Wednesday, July 6, 2016

The Volokh Conspiracy: "Fact-checking PolitiFact’s fact-check of Trump’s ‘crime is rising’ claim"

Eugene Volokh of the Washington Post blog "the Volokh Conspiracy" yesterday eruditely skewered PolitiFact's June 2016 "Pants on Fire" rating of Donald Trump's "crime is rising" claim.

We highlighted Power Line blog's criticism of that rating. But Volokh is not merely rehashing the past criticism. PolitiFact responded to the past criticism with an update to its story. The rationalization read, in part:
(W)hile the preliminary data shows spikes in crime rates in some cities, Trump’s statement was broad, without qualifiers, and it came amid comments that painted an overarching image of a nation in decline. Trump didn’t say that crime was rising "recently" or "in recent months" or "over the past year" or "in some places."

Ultimately, we find that Trump’s sweeping rhetoric about a nation in decline and beset by crime ignores the overall trend of violent and property crime rates over the past 25 years, which is that they have fallen, consistently and significantly. We stand by our rating of Pants on Fire.
I don’t find this a persuasive defense. If the original PolitiFact post had said something like, “The violent crime rate has plummeted in the past 25 years, and while it may have been increasing in the last year and a quarter, that could easily be an anomaly, and our data on that are just preliminary and may not be sound,” I would have thought it a sensible criticism of Trump’s assertion.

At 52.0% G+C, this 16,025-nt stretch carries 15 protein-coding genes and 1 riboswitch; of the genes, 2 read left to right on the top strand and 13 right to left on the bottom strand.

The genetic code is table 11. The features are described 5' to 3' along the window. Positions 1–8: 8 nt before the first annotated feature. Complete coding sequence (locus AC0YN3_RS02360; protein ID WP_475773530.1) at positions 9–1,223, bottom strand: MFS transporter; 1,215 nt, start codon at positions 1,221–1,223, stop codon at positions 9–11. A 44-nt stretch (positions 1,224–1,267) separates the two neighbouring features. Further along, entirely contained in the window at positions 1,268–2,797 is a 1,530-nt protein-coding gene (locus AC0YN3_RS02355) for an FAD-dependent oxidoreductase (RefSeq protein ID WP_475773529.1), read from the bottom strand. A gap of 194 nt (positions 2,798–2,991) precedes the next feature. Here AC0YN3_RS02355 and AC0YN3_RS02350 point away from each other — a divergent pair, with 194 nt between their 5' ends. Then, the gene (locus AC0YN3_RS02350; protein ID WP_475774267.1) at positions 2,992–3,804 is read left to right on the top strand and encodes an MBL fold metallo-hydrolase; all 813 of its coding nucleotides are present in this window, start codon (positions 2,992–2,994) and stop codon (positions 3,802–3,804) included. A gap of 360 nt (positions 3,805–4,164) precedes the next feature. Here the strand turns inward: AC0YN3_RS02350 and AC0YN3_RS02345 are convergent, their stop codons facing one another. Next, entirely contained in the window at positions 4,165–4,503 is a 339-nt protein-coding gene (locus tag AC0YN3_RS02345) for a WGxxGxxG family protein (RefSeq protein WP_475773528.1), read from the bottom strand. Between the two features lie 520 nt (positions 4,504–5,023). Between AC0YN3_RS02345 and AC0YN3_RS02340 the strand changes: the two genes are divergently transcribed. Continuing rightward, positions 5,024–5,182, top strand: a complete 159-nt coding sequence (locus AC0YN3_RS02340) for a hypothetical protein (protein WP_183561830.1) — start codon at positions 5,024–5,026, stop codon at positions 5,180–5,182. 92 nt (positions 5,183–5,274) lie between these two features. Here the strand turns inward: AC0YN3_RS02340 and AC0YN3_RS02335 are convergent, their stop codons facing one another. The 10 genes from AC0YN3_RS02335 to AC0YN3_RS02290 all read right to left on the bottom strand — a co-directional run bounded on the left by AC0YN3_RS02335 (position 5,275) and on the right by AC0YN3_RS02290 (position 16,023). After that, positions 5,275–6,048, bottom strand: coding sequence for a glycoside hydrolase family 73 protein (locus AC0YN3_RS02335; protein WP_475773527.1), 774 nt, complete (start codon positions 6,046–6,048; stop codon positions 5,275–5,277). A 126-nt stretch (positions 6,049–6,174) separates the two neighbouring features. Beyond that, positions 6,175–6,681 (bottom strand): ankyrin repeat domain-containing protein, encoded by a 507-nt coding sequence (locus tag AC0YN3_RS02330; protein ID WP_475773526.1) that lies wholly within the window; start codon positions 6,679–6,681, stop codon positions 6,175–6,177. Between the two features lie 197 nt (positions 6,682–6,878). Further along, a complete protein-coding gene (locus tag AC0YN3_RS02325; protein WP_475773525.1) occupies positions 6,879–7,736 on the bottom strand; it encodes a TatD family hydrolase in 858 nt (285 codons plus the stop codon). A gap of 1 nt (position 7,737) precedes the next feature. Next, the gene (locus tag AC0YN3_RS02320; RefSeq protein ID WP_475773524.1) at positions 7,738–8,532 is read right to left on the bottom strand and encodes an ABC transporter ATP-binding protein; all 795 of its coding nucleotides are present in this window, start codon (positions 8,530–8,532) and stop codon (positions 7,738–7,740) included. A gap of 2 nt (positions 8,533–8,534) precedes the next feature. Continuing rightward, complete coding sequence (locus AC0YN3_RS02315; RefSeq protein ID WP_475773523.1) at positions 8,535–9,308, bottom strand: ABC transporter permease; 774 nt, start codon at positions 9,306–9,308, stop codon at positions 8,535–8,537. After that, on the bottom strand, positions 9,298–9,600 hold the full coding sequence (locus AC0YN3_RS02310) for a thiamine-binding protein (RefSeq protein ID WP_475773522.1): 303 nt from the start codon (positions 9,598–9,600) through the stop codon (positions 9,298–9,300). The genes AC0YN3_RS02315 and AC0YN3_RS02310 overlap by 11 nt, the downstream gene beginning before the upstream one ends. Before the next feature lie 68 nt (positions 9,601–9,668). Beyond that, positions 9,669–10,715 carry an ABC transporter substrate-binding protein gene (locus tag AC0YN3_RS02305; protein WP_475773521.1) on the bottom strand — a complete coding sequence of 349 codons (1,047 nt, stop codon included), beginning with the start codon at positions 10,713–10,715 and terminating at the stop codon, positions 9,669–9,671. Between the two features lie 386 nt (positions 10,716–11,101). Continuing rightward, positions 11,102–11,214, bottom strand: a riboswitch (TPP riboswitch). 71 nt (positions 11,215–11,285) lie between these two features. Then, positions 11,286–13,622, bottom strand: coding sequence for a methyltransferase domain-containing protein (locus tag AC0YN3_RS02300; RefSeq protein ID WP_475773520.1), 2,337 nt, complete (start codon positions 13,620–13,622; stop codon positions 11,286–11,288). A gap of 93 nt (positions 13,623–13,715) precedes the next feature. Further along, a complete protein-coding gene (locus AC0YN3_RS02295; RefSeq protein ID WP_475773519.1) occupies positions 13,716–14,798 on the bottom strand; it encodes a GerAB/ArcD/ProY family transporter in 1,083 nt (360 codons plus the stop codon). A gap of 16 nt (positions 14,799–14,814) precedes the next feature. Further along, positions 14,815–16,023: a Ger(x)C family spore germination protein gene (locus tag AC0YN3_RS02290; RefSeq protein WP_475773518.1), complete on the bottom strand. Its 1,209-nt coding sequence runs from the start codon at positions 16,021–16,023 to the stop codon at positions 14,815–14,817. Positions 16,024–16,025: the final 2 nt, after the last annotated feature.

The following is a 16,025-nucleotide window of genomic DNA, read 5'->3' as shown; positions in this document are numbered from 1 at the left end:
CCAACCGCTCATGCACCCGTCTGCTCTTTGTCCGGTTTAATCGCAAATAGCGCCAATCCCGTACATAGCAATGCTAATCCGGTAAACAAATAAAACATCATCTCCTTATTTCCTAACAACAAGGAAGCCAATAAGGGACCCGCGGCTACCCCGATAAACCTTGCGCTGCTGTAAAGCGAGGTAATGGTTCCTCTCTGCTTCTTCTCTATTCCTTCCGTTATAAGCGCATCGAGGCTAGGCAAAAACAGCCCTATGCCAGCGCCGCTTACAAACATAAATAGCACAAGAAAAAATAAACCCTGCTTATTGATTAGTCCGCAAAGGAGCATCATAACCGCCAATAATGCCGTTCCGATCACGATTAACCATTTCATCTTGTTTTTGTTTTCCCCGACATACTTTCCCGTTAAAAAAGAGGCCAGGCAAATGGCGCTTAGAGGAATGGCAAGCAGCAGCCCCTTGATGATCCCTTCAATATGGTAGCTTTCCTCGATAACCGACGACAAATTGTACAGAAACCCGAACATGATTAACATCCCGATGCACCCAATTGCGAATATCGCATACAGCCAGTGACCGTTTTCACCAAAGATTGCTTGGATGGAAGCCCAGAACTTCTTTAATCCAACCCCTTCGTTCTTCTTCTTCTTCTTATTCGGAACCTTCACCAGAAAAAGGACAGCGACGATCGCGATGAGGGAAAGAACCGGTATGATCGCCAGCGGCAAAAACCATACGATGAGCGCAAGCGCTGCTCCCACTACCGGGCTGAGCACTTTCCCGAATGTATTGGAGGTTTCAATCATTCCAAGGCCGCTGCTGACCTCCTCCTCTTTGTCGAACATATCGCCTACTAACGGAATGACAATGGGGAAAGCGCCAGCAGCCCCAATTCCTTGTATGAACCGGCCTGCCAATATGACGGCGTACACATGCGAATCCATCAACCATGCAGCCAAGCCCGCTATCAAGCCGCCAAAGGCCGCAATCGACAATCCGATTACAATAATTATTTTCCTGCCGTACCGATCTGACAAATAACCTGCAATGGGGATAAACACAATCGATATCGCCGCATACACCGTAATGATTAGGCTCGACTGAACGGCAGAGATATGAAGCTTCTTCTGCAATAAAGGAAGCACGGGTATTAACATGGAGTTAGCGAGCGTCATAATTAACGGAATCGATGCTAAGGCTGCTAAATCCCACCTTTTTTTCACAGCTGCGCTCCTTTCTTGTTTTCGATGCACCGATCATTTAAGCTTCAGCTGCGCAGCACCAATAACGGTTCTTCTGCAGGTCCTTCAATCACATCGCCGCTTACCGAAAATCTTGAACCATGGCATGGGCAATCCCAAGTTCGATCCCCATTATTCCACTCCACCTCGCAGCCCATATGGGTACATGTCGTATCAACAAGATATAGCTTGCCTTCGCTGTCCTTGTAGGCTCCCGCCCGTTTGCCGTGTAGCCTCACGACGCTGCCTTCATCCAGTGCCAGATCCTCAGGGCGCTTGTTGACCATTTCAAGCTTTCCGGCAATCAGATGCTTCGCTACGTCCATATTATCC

Indeed! While it criticizes Trump for his "sweeping" statement, PolitiFact makes a similarly "sweeping" statement with its "Pants on Fire" rating. "Pants on Fire" is below "False" which is in turn below "Mostly False." Note how PolitiFact defines "Mostly False": "MOSTLY FALSE – The statement contains an element of truth but ignores critical facts that would give a different impression."

PolitiFact appears to admit Trump's statement contains an element of truth but avoids the implications by insisting on its own interpretation of Trump's statement. As we've written repeatedly, fact-checkers should bind themselves to the principle of charitable interpretation. PolitiFact does not apply this principle consistently.

Volokh continues:
This is not, I think, how fact-checkers should operate (and I say this as someone who is not a Trump supporter). And though today’s update at least mentions the “preliminary figures for 2015 that show crime rising,” it doesn’t acknowledge what strikes me as the quite misleading analysis in the original post.
We recommend reading through all of Volokh's commentary.

Note: Updated shortly after publication with tags and a hotlink to the PolitiFact fact check.

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